let’s say you have a MySQL database on db1.db and you want to clone it to db2.db
the “official” way to do this is to run a “mysqldump” on db1.db and then import the resulting .sql file into the db2.db server.
There are problems with this approach:
- mysqldump locks the source database, making it inaccessible while the dump is happening.
- mysqldump creates files which may be many times the size of the source database’s binary files, potentially exhausting the space on your source server before it’s even done.
- the resulting file then needs to be imported into the target server, which could take hours depending on the size.
I needed to clone some databases in a hurry that are about 20G in size. The method I used ended up taking less than half an hour to complete, and the source database (db1.db) only had to be down for less than a minute, instead of the potential /hours/ in the mysqldump method.
- use rsync on db2.db to copy the data directories from db1.db to db2.db:
cd /var/lib/ && rsync firstname.lastname@example.org:/var/lib/mysql ./ -rva –progress –delete
- use rsync on db2.db to copy binary logs from db1.db to db2.db:
cd /var/log/ && rsync email@example.com:/var/log/mysql ./ -rva –progress –delete
- repeat 1&2 (the first time around would take some time. the second time around will be quick)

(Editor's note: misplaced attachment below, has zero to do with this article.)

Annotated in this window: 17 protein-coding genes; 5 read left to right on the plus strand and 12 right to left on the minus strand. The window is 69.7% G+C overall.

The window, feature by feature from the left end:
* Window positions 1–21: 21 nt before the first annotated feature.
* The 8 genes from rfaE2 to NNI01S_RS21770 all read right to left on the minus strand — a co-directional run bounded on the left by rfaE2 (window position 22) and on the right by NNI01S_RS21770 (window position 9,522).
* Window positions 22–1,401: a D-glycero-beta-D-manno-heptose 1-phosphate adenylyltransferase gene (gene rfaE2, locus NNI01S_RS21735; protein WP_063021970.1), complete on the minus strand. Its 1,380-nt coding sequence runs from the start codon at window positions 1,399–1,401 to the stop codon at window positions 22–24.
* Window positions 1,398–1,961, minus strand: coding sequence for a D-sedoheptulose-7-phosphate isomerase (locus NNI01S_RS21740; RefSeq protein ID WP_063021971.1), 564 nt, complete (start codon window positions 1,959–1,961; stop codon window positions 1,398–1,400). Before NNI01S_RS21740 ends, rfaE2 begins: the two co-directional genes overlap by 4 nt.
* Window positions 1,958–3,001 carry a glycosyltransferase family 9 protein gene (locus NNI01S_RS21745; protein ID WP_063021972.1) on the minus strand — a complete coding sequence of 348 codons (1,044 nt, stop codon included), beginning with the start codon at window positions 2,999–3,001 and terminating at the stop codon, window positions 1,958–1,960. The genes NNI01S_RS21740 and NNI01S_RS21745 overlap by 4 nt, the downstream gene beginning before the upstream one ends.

- on db1.db, stop the database
service mysqld stop
- on db2.db, repeat 1&2 one last time
- on db1.db, start the database again, and start the slave service if you need to
service mysqld start
- on db2.db, remove auto.cnf and any innodb log files
cd /var/lib/mysql/ && rm -f auto.cnf ib_logfile*
- start the database, and start the slave if needed
service mysqld start
With the above method, your source database will be down for only a minute or so (steps 4-6).
The reason that 1&2 are repeated 3 times:
- clone the db1.db database from scratch. this will take a while
- because it took so long to run #1, there are probably a lot of changes. repeat to get those changes
- when you stop db1.db, some files will get final changes as they are changed. grab those after db1.db has been stopped
You need to delete any existing innodb logs (step 7) which might cause the system to attempt to “fix” some tables it might think are broken. but, because we did a clean shutdown in step 4, this is not necessary. so delete the log files (they will be recreated automatically).
If you are doing the clone because you want to create a new slave database, then the database needs a new internal ID that it will send to the master. By deleting auto.cnf, you force the MySQL server to create a new unique ID.